Search Advertising Campaign Management
Online advertising managers say between 25 percent and 50 percent of the money they spend on search advertising campaigns is wasted. Success is achieved by focusing on metrics, by establishing a management process for ad campaigns and by targeting advertising resources to achieve the best results for the least money.
Search advertising is like an onion -- simple on the outside but increasingly complex inside. Online advertising is discussed today the way bandwidth was discussed during the 1990s. Everybody is talking about it, nobody can get enough of it and much of people say about it is either nonsense or wishful boasting.
At a recent seminar on online advertising held at Adhost's server colocation and Web-hosting facility in Seattle, I sat next to Brian Rauschenbach and Paul Uhlir of the Don't Blink advertising agency. We listened to in-house advertising managers describe how between 25 percent and 50 percent of the money they spend on search advertising campaigns is wasted.
Rauschenbach and I first met at an advertising industry event that his firm had sponsored earlier in the year. Before founding Don't Blink with Uhlir, Rauschenbach had been the in-house ad buyer for an online dating service that was acquired by Barry Diller's InterActiveCorp.
I asked Rauschenbach and Uhlir if I could visit Don't Blink for advice on how advertising managers and CEOs could get the most out the money they spend on search advertising. We spent an afternoon going through the steps that organizations could take to launch or upgrade their online advertising campaigns.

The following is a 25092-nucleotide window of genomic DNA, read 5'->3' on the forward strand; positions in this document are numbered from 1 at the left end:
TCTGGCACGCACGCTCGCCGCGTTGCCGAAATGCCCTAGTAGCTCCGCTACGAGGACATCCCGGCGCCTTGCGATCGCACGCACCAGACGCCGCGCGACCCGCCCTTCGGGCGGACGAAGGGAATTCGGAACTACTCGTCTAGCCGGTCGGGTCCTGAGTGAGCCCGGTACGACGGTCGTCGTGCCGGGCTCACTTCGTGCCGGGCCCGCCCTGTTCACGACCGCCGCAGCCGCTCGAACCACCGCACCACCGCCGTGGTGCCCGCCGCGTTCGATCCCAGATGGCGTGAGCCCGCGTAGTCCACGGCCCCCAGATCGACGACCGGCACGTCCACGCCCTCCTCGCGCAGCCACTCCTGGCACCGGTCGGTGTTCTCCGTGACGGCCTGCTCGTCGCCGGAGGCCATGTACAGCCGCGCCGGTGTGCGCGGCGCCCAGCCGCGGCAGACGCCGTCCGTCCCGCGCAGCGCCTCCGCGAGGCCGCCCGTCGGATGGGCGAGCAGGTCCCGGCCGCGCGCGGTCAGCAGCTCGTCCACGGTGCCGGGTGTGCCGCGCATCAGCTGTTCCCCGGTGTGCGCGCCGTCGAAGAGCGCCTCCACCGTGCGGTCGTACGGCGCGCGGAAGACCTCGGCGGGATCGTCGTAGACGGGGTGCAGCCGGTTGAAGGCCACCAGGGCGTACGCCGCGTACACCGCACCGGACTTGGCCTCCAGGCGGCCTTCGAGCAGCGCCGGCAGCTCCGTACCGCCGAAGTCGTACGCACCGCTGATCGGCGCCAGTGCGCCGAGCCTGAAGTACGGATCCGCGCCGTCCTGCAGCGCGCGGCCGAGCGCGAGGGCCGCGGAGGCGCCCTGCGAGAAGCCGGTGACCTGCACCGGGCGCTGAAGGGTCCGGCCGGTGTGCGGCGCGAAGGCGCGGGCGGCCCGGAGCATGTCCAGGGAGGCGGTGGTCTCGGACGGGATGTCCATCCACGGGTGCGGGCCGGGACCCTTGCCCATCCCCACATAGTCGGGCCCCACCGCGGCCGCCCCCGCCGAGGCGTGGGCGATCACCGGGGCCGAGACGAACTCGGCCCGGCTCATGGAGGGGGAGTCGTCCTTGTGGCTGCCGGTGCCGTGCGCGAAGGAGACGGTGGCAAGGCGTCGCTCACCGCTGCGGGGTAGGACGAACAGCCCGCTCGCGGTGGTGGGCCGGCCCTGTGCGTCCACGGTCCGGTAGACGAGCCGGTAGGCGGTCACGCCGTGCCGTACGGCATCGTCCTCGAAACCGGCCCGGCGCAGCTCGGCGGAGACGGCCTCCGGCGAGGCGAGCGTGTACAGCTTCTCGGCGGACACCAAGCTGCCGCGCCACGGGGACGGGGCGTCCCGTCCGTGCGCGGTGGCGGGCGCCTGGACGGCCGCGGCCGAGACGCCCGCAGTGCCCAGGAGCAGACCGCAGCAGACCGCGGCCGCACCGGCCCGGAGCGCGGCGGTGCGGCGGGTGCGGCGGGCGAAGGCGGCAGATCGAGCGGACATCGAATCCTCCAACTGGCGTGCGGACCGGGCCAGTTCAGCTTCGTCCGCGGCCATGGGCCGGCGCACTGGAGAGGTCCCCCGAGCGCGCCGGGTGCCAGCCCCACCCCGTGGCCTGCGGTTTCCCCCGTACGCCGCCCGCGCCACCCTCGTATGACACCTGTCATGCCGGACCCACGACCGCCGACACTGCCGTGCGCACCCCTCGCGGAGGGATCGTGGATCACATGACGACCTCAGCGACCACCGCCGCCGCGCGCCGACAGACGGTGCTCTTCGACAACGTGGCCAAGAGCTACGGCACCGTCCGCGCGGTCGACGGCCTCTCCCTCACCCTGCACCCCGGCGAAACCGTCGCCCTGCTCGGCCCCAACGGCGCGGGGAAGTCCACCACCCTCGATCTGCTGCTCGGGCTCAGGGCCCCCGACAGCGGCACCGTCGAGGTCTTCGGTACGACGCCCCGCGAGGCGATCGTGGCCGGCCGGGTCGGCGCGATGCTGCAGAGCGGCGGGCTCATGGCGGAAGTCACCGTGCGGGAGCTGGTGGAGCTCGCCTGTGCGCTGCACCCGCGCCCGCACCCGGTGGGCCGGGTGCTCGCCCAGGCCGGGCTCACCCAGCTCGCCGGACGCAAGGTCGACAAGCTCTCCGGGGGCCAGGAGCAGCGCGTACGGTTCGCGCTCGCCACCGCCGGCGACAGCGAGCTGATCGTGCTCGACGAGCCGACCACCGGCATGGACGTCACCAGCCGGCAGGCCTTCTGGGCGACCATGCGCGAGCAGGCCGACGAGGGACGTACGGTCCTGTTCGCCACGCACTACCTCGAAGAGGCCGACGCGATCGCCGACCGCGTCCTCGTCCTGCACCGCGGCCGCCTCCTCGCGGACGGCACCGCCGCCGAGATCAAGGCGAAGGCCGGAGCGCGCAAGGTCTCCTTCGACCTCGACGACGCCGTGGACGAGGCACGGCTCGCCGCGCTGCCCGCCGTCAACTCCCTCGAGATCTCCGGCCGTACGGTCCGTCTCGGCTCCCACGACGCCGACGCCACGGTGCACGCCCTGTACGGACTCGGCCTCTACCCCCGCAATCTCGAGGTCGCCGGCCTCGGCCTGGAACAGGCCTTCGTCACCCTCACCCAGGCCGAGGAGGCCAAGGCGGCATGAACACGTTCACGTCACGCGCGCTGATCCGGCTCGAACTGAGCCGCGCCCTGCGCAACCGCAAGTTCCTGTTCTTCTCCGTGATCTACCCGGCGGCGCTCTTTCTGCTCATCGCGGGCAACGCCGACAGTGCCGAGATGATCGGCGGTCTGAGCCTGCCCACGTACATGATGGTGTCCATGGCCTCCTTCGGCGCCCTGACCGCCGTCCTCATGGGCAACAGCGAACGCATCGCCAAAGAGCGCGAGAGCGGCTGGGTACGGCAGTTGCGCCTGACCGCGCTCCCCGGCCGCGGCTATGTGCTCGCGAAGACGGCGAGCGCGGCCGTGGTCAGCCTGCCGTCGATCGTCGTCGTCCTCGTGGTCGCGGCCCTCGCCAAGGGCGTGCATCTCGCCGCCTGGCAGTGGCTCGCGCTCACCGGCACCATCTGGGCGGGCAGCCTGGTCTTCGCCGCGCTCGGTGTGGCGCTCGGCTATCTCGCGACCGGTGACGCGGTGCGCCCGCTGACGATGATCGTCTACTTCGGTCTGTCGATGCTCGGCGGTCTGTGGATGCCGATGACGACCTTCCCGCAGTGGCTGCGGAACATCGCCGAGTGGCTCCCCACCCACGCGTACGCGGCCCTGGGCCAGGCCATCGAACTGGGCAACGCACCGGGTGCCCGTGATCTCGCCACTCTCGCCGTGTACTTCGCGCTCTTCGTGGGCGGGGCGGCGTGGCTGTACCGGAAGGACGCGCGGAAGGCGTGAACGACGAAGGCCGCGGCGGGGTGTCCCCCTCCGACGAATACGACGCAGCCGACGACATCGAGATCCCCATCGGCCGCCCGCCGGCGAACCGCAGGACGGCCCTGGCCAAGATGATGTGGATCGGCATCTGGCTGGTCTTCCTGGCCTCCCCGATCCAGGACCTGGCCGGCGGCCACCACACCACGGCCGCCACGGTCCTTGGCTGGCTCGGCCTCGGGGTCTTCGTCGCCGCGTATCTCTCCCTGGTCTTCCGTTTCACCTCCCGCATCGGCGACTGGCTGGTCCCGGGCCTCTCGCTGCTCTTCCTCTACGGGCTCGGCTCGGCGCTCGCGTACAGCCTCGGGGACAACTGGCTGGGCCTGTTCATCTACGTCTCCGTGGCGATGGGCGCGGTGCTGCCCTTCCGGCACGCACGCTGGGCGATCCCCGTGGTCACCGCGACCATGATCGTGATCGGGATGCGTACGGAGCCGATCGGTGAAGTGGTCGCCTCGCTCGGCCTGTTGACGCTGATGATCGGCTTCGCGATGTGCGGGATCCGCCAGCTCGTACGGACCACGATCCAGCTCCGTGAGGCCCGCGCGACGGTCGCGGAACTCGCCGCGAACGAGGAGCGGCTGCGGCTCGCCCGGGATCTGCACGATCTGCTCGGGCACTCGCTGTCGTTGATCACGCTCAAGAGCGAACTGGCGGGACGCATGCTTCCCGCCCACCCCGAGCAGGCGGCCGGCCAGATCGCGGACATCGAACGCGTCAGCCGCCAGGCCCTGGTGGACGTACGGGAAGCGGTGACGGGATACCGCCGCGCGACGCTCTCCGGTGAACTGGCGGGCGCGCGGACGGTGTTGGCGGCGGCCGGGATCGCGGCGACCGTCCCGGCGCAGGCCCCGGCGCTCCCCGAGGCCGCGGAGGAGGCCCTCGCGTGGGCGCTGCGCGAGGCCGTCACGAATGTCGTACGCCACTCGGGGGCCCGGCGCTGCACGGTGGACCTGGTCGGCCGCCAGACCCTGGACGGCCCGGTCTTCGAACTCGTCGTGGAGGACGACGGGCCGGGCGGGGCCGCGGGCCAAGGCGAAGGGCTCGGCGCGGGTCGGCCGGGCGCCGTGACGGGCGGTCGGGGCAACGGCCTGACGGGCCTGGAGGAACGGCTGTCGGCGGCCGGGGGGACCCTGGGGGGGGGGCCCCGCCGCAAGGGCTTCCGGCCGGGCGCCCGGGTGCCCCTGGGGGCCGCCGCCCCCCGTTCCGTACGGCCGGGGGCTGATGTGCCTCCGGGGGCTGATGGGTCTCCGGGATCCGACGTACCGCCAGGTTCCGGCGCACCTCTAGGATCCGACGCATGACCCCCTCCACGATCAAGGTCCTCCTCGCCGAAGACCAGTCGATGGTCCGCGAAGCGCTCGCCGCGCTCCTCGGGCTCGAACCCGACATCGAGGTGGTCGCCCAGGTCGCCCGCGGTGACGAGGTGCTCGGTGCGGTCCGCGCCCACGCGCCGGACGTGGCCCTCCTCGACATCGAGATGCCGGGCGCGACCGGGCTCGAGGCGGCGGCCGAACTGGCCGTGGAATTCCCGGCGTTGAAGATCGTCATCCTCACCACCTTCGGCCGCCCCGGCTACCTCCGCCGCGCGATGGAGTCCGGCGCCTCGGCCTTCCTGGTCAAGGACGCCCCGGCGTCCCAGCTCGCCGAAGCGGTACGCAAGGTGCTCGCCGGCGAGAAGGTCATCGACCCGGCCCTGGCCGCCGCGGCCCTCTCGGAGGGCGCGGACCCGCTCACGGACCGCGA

The process for buying search and non-search online ads is practically the same, at least for the major search engines such as Google, Yahoo, Ask.com and Microsoft Live Search. The same user interfaces are used for buying advertising on search pages and on content pages provided by third parties, who are called publishers. Non-search ad campaigns can be run concurrently or turned off. Their metrics are similar.
Rauschenbach recommends that buyers begin spending conservatively, with only paid search advertising. Once you see how your ads are performing and which types of ads work best, then you can try other types of online ads, Rauschenbach advises.
Uhlir said that the first step is to sit down with your team responsible for online advertising, either your own staff (if you are doing it in-house) or staff from an advertising agency, if an agency is being used. Begin by deciding on goals and how those goals will be measured.
In the initial phase of working with a new client at Don't Blink, an audit of existing online advertising activities is conducted. The agency will then apply best practices to those existing activities. They will test the keyword landscape (described below) and take those test results back to the client.